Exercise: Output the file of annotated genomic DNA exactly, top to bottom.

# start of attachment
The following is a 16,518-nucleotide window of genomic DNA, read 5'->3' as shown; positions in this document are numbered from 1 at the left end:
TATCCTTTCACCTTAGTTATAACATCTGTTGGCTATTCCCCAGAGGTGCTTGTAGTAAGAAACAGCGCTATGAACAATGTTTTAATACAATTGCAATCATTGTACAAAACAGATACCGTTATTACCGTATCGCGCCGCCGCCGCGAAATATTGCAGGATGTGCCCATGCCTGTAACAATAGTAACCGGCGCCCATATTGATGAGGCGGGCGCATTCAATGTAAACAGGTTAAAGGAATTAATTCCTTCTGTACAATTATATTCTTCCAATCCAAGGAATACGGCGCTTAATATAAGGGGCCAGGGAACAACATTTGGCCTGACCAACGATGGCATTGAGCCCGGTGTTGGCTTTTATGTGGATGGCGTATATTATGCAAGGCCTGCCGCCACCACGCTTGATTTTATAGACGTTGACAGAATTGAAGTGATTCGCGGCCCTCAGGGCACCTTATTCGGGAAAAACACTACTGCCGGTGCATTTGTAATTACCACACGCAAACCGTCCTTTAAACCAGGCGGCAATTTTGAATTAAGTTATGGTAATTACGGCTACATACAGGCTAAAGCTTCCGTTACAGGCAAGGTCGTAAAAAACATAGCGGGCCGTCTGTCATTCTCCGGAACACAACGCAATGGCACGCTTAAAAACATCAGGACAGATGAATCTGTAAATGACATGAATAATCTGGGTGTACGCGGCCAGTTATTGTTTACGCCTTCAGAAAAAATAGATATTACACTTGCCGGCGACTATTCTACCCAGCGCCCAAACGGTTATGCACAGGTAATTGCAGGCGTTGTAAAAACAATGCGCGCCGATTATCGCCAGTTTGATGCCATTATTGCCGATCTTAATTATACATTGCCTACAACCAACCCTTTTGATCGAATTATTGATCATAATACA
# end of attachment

The following is a 16,518-nucleotide window of genomic DNA, read 5'->3' as shown; positions in this document are numbered from 1 at the left end:
TATCCTTTCACCTTAGTTATAACATCTGTTGGCTATTCCCCAGAGGTGCTTGTAGTAAGAAACAGCGCTATGAACAATGTTTTAATACAATTGCAATCATTGTACAAAACAGATACCGTTATTACCGTATCGCGCCGCCGCCGCGAAATATTGCAGGATGTGCCCATGCCTGTAACAATAGTAACCGGCGCCCATATTGATGAGGCGGGCGCATTCAATGTAAACAGGTTAAAGGAATTAATTCCTTCTGTACAATTATATTCTTCCAATCCAAGGAATACGGCGCTTAATATAAGGGGCCAGGGAACAACATTTGGCCTGACCAACGATGGCATTGAGCCCGGTGTTGGCTTTTATGTGGATGGCGTATATTATGCAAGGCCTGCCGCCACCACGCTTGATTTTATAGACGTTGACAGAATTGAAGTGATTCGCGGCCCTCAGGGCACCTTATTCGGGAAAAACACTACTGCCGGTGCATTTGTAATTACCACACGCAAACCGTCCTTTAAACCAGGCGGCAATTTTGAATTAAGTTATGGTAATTACGGCTACATACAGGCTAAAGCTTCCGTTACAGGCAAGGTCGTAAAAAACATAGCGGGCCGTCTGTCATTCTCCGGAACACAACGCAATGGCACGCTTAAAAACATCAGGACAGATGAATCTGTAAATGACATGAATAATCTGGGTGTACGCGGCCAGTTATTGTTTACGCCTTCAGAAAAAATAGATATTACACTTGCCGGCGACTATTCTACCCAGCGCCCAAACGGTTATGCACAGGTAATTGCAGGCGTTGTAAAAACAATGCGCGCCGATTATCGCCAGTTTGATGCCATTATTGCCGATCTTAATTATACATTGCCTACAACCAACCCTTTTGATCGAATTATTGATCATAATACA